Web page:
Article Written By Andrew Myers, Stanford Engineering
"In the quest for clean alternative energy sources, hydrogen is a favorite.
It releases a lot of energy when burned — with a bonus: The major byproduct of burning hydrogen is pure water.
The big obstacle has been getting pure hydrogen in sufficient quantity to burn. So scientists are studying hydrogen evolution reactions, or HERs, a type of water-splitting technology in which electrodes, covered with catalytic materials, are inserted into water and charged with electricity. The interaction of the electricity, the catalysts and the water produce hydrogen gas — a clean fuel — and clean, breathable oxygen.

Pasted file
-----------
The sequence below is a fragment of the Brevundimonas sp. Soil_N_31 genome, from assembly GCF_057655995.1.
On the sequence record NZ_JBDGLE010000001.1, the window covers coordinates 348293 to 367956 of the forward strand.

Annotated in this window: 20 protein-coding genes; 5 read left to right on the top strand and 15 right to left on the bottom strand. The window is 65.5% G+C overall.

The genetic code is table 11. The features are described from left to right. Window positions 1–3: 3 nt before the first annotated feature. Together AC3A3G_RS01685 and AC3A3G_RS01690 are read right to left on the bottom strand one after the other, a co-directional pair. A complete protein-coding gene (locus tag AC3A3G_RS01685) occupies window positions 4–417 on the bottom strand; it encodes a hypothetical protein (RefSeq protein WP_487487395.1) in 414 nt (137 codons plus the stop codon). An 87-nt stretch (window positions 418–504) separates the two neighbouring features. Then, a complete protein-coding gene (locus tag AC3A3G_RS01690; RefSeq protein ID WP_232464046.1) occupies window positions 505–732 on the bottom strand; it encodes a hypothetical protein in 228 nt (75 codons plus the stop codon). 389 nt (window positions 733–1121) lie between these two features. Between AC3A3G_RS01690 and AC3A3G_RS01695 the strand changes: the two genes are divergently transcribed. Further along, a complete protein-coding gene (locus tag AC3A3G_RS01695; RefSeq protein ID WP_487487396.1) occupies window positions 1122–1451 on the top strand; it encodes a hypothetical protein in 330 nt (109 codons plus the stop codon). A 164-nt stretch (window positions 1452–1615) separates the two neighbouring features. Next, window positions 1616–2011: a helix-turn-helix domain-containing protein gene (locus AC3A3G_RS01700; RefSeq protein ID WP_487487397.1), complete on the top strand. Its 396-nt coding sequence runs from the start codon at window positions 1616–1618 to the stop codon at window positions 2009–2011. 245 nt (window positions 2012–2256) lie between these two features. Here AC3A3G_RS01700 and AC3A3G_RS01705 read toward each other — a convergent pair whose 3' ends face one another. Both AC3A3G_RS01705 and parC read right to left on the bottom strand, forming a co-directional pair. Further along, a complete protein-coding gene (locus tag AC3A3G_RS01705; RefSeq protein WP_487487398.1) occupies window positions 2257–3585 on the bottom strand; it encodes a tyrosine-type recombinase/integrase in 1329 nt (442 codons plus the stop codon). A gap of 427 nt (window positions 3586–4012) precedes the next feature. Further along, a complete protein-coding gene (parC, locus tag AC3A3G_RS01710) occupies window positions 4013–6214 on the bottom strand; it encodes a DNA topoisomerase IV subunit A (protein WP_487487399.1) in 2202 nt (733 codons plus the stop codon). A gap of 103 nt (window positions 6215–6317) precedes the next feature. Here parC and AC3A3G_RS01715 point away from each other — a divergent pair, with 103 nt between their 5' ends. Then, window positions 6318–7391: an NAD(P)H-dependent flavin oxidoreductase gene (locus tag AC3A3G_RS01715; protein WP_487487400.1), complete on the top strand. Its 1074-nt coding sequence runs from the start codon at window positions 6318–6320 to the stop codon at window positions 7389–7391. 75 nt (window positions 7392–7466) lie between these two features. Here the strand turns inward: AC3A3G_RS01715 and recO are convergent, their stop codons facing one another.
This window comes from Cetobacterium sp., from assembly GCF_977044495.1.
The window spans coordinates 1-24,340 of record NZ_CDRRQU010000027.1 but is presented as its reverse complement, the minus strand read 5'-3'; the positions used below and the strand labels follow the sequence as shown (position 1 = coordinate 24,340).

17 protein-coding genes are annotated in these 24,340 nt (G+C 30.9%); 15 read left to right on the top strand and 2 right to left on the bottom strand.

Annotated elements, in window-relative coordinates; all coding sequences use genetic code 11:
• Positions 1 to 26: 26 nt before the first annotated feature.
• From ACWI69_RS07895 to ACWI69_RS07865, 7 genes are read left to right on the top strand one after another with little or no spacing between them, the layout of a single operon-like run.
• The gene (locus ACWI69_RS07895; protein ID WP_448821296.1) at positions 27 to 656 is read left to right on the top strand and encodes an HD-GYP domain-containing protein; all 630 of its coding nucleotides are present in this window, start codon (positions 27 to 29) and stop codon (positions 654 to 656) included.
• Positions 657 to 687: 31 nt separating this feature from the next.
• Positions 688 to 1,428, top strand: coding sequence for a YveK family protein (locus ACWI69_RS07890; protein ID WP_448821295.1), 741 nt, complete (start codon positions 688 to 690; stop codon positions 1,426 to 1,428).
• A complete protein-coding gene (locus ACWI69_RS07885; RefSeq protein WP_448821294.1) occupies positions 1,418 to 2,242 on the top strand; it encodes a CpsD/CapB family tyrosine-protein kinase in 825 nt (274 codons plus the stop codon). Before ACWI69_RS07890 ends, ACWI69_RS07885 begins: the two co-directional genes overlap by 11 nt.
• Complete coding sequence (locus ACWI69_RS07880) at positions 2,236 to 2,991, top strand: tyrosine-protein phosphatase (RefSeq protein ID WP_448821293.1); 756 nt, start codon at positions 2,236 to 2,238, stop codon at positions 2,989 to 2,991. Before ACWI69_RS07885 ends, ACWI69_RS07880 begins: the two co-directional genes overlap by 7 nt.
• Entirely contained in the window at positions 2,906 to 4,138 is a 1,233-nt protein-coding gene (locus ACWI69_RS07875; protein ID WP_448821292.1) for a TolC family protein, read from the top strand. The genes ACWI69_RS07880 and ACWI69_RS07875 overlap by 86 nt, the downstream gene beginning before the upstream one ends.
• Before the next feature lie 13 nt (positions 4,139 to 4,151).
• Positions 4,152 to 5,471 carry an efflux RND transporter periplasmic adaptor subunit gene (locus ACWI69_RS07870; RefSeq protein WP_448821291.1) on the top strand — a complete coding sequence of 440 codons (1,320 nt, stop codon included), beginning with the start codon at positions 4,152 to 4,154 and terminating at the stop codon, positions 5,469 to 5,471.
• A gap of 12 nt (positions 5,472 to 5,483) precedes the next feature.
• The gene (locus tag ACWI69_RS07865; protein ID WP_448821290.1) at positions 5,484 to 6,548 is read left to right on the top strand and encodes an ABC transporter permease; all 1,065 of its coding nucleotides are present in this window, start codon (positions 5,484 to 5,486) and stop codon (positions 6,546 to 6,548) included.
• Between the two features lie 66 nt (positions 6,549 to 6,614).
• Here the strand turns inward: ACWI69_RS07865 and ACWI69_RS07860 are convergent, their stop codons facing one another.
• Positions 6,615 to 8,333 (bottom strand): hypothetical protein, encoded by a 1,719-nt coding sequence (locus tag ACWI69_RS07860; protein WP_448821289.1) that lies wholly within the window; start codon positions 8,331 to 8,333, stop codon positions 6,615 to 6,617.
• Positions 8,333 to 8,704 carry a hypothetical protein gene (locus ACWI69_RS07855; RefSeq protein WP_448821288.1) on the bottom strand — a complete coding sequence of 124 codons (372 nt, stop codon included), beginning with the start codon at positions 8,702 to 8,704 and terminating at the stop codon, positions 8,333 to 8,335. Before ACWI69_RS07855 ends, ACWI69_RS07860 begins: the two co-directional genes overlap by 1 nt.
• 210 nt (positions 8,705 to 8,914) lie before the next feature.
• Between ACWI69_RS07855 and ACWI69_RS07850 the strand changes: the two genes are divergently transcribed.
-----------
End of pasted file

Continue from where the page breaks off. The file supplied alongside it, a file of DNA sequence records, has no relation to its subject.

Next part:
Alas, there is a problem: At present, electrodes must be coated with precious, expensive metals, most notably platinum.
But Stanford graduate student Xinjian Shi may have found a solution: a synthesis method that turns cheap, abundant metal sulfides into powerful electrodes for hydrogen evolution reactions. He described the process in a recent study in Energy and Environmental Science."